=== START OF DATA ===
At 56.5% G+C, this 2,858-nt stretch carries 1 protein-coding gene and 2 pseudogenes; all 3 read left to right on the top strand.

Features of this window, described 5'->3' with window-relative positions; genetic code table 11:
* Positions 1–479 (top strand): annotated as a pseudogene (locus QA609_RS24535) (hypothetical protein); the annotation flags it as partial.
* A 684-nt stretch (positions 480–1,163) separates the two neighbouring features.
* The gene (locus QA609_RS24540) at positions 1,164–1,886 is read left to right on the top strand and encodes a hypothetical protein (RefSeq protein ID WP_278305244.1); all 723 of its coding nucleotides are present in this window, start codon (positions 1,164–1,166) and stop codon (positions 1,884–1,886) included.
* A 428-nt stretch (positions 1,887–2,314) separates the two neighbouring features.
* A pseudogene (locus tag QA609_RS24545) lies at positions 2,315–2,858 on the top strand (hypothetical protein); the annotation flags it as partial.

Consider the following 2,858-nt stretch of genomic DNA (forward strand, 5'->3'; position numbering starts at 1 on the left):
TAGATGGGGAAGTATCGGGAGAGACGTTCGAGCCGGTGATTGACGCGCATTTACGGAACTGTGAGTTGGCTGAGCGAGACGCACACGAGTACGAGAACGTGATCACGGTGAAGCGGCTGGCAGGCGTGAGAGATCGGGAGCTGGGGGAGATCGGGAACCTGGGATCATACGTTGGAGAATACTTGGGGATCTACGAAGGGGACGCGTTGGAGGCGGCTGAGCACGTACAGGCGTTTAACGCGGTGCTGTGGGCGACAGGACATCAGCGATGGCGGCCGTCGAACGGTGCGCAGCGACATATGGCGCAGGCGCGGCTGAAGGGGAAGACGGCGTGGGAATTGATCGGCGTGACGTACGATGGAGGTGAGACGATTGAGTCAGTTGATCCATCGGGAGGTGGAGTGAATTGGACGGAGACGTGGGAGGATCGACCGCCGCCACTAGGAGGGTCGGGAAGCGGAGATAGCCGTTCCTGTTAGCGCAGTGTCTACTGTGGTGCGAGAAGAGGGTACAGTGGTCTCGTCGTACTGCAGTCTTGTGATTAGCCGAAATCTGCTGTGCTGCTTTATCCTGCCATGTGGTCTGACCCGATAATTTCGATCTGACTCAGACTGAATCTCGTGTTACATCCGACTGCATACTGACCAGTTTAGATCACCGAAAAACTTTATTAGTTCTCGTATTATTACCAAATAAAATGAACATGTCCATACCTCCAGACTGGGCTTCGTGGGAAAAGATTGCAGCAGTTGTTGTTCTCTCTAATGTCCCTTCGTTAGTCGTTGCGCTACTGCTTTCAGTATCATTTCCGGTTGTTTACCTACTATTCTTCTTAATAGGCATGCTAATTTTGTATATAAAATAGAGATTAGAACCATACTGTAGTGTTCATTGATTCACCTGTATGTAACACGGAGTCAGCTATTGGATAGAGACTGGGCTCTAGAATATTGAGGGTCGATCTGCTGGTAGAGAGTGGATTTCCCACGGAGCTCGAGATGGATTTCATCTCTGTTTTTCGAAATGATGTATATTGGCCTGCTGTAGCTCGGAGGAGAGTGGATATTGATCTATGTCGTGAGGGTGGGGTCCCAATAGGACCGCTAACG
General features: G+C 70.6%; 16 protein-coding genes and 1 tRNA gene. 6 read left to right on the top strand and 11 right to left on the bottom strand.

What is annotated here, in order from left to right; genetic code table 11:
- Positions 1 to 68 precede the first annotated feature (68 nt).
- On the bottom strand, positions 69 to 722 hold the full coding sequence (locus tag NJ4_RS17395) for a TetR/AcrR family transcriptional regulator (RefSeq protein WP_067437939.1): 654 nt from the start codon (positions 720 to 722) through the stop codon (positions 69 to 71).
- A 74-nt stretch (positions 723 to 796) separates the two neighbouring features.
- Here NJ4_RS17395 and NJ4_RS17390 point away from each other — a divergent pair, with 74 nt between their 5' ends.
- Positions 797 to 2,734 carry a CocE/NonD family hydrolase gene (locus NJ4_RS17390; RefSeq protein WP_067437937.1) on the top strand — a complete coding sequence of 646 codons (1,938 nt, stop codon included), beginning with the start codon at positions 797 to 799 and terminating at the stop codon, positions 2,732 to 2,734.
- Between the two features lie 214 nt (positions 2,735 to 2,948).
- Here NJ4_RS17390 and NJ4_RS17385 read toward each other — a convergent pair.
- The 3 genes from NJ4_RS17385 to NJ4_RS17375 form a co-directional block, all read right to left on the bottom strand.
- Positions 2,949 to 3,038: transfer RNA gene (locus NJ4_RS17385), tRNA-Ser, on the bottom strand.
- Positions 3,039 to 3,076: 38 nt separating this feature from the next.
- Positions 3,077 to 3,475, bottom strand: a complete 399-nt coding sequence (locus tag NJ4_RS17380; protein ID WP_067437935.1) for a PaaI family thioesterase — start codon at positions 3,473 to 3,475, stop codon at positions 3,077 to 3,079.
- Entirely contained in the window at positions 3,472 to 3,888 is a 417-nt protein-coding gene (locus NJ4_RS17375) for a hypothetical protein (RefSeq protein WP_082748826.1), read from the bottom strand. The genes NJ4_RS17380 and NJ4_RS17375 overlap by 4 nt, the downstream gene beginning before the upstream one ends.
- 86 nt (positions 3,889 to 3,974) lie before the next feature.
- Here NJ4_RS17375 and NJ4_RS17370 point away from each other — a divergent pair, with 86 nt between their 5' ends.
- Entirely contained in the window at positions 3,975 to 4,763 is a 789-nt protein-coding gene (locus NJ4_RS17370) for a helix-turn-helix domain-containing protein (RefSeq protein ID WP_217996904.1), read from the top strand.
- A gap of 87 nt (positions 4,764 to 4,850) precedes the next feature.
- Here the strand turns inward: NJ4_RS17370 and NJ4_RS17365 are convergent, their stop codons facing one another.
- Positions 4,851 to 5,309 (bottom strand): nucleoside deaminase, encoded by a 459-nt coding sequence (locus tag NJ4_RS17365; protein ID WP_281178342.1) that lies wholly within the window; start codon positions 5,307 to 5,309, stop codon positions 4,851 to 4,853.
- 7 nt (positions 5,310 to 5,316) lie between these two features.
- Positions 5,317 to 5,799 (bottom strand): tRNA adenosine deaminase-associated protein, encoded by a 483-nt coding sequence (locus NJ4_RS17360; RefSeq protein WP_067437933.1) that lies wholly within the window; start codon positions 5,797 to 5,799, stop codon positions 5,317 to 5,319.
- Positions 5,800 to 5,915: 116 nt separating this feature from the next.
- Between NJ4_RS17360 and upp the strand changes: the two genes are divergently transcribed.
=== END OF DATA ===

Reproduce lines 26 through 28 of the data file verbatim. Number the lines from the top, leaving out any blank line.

- Entirely contained in the window at positions 3,975 to 4,763 is a 789-nt protein-coding gene (locus NJ4_RS17370) for a helix-turn-helix domain-containing protein (RefSeq protein ID WP_217996904.1), read from the top strand.
- A gap of 87 nt (positions 4,764 to 4,850) precedes the next feature.
- Here the strand turns inward: NJ4_RS17370 and NJ4_RS17365 are convergent, their stop codons facing one another.